Woltman wins Northeast Am, sets record
Saturday, June 27, 2009
RUMFORD, R.I. – A year ago, Dan Woltman entered the final round of the Northeast Amateur in second place. The pressure to win the prestigious tournament got to him. He shot a closing 7-over 76 and tied for 16th.
Fast forward to 2009. Woltman, a 2009 Wisconsin graduate, began the final round in the 48th Northeast Amateur tied for third, three shots behind leader Adam Long.
All Woltman did this time was improve by 12 shots.
With a 5-under 64, Woltman captured the biggest amateur title of his young career Saturday at Wannamoisett Country Club.
In the process, he put his name in the event’s record book with his 11-under 265 total, breaking the previous mark by two strokes set last year by Brendan Gielow, who tied for ninth this year.
“This is so awesome,” said Woltman, winner of the 2007 Wisconsin State Open. “When you look at the players who have won this tournament, and to not only add my name to that list, but to set the tournament record is amazing.”
Woltman finished three strokes better than Long, who set second- and third-round scoring records, David Holmes, the first round co-leader, and Wesley Bryan.
Long closed with a 1-over 70. He led most of the final round, which he started at 9 under, and got to 11 under with birdies at Nos. 1 and 4. But he bogeyed Nos. 7, 12 and 16.
Holmes, like Woltman, started the day at 6 under, and quickly birdied Nos. 2 and 3. He followed bogeys at Nos. 4 and 5 with birdies at 7 and 8. He moved to within one shot of the lead with birdies at 15 and 16, only to see his hopes dashed when his second shot on No. 17 – the course’s only par 5 – sailed out of bounds and he made double bogey.
Bryan began the final day at 3 under and six behind, but closed with a 64. It was an incredible round considering it included a double bogey at No. 7 and a bogey at 18. He had six birdies and an eagle, at the 17th.
“It could have been a 50s round,” Bryan said. “After I made double, I had six holes with makeable birdie putts and did not convert. It was quite a round.”
It was quite a round for Woltman, as well, considering he said he had the swine flu the past three weeks. He was in bed for a week, lost seven pounds, and couldn’t practice. It caused him to withdraw from the Sunnehanna Amateur, where he finished second last year.
“It (flu) just happened,” Woltman said. “I was at the U.S. Open sectional qualifier in Memphis and it just hit me hard. When I got here, I had no big expectations. I just came out and played golf. I got in a few good practice rounds here, but I was taking naps every afternoon.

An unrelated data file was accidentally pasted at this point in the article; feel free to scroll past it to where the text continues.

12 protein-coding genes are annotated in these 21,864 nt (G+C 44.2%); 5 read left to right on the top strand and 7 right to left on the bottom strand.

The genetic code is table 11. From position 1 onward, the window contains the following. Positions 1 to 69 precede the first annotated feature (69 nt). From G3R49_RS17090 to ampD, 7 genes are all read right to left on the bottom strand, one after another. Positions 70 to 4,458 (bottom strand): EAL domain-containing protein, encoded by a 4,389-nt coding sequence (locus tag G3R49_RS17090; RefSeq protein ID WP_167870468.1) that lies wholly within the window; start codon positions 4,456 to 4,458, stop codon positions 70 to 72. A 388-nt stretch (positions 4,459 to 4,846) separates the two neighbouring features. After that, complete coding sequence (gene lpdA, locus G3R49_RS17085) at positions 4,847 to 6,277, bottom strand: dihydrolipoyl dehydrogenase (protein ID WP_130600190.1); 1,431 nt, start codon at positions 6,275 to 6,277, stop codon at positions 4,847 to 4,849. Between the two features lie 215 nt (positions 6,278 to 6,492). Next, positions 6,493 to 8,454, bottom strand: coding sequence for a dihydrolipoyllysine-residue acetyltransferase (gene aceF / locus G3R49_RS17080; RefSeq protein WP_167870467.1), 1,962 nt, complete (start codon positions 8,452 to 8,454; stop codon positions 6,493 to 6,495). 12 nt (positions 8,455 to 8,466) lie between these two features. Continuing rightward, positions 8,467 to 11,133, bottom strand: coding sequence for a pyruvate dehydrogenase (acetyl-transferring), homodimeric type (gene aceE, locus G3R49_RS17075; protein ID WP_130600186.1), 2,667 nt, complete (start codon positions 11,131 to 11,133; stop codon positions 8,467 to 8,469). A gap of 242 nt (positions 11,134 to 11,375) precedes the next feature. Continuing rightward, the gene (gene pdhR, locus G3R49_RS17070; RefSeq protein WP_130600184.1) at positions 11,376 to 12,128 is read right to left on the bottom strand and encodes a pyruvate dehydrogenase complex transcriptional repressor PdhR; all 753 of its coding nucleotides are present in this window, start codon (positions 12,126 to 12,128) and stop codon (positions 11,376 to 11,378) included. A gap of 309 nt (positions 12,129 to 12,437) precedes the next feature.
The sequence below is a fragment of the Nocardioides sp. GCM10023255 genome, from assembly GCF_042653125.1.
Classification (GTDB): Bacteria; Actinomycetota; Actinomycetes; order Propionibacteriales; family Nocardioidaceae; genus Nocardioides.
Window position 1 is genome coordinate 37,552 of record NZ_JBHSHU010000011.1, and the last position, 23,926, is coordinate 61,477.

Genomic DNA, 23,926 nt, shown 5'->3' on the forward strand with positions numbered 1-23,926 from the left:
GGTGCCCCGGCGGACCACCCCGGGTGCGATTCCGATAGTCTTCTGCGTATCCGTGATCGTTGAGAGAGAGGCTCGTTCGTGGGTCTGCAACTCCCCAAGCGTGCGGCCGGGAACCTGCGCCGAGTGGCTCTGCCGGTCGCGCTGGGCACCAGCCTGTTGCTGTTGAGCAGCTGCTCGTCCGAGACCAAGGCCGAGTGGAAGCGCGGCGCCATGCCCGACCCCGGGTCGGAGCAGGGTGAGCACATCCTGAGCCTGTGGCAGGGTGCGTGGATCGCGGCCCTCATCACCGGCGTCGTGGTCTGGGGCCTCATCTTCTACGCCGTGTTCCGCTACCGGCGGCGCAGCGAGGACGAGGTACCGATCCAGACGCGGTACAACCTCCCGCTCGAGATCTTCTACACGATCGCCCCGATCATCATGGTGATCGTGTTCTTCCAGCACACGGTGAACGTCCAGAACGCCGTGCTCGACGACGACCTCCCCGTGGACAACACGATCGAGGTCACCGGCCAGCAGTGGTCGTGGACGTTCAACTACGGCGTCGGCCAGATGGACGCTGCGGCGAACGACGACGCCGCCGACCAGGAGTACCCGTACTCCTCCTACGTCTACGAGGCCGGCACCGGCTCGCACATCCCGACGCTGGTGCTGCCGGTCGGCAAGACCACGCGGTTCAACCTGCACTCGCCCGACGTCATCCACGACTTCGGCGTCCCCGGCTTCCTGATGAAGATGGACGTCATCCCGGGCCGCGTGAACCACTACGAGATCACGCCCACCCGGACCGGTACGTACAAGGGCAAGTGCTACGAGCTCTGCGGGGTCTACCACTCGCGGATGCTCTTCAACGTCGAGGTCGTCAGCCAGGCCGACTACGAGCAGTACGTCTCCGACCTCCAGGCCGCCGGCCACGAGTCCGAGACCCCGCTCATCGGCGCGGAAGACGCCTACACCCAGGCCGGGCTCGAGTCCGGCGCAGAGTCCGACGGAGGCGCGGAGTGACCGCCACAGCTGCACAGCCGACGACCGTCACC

“I’m feeling much better now. Of course winning has a lot to do with that.”
Woltman quickly put himself in the hunt with birdies on Nos. 1, 5 and 6 to turn in 9 under, one shot behind Long. He added birdies at 11, 13 and 17 to seal the deal. A 20-foot birdie putt on the final hole hung on the lip of the cup, but would not drop.
“I played solid all week,” said Woltman, 22, of Beaver Dam, Wis. “My ball-striking was great, and I hit a lot of fairways. Actually, I hit it the best the first day and shot 70 because I struggled with my putting.”
The next two days, Woltman was the last player to leave the practice putting green. It certainly paid off as he followed with rounds of 64-67-64.
“Without a doubt, this will give me a great deal of confidence for the rest of the summer,” said Woltman, who is hoping the victory grabs the attention of the USGA for a selection to this year’s U.S. Walker Cup team. “Hopefully I can use this as a springboard for a great summer.”
Scores were low from start to finish as recent rain made the traditionally hard, fast greens, slower, softer and more welcoming for approach shots.
A total of 21 players finished under par (with five others at even), topping the previous best of 14, from the 2005 event.
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Ron Balicki is a Golfweek senior writer. To reach him e-mail firstname.lastname@example.org.